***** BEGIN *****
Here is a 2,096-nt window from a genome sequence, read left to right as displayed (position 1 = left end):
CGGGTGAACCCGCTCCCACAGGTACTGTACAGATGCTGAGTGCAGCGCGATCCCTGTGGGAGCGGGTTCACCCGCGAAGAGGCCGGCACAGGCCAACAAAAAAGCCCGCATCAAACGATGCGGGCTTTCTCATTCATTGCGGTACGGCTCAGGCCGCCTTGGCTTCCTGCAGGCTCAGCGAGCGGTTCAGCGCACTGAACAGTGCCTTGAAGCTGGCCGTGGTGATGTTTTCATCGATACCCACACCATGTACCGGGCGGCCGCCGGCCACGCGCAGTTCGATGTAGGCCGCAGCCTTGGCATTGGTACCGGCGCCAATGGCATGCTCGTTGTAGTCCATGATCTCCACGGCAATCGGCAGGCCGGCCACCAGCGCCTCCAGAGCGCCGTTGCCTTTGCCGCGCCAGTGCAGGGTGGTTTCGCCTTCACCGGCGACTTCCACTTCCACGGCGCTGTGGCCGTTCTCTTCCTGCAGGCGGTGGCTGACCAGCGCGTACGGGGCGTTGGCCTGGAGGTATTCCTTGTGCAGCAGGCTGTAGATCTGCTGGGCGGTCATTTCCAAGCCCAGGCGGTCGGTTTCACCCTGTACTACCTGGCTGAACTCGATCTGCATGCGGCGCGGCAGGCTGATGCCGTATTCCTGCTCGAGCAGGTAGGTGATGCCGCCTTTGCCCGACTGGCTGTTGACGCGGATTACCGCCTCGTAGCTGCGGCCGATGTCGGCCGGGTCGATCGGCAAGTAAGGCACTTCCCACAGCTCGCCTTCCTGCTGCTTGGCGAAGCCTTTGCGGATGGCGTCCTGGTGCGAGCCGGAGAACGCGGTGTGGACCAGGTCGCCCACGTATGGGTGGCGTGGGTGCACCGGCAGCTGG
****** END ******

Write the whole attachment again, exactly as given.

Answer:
Here is a 2,096-nt window from a genome sequence, read left to right as displayed (position 1 = left end):
CGGGTGAACCCGCTCCCACAGGTACTGTACAGATGCTGAGTGCAGCGCGATCCCTGTGGGAGCGGGTTCACCCGCGAAGAGGCCGGCACAGGCCAACAAAAAAGCCCGCATCAAACGATGCGGGCTTTCTCATTCATTGCGGTACGGCTCAGGCCGCCTTGGCTTCCTGCAGGCTCAGCGAGCGGTTCAGCGCACTGAACAGTGCCTTGAAGCTGGCCGTGGTGATGTTTTCATCGATACCCACACCATGTACCGGGCGGCCGCCGGCCACGCGCAGTTCGATGTAGGCCGCAGCCTTGGCATTGGTACCGGCGCCAATGGCATGCTCGTTGTAGTCCATGATCTCCACGGCAATCGGCAGGCCGGCCACCAGCGCCTCCAGAGCGCCGTTGCCTTTGCCGCGCCAGTGCAGGGTGGTTTCGCCTTCACCGGCGACTTCCACTTCCACGGCGCTGTGGCCGTTCTCTTCCTGCAGGCGGTGGCTGACCAGCGCGTACGGGGCGTTGGCCTGGAGGTATTCCTTGTGCAGCAGGCTGTAGATCTGCTGGGCGGTCATTTCCAAGCCCAGGCGGTCGGTTTCACCCTGTACTACCTGGCTGAACTCGATCTGCATGCGGCGCGGCAGGCTGATGCCGTATTCCTGCTCGAGCAGGTAGGTGATGCCGCCTTTGCCCGACTGGCTGTTGACGCGGATTACCGCCTCGTAGCTGCGGCCGATGTCGGCCGGGTCGATCGGCAAGTAAGGCACTTCCCACAGCTCGCCTTCCTGCTGCTTGGCGAAGCCTTTGCGGATGGCGTCCTGGTGCGAGCCGGAGAACGCGGTGTGGACCAGGTCGCCCACGTATGGGTGGCGTGGGTGCACCGGCAGCTGG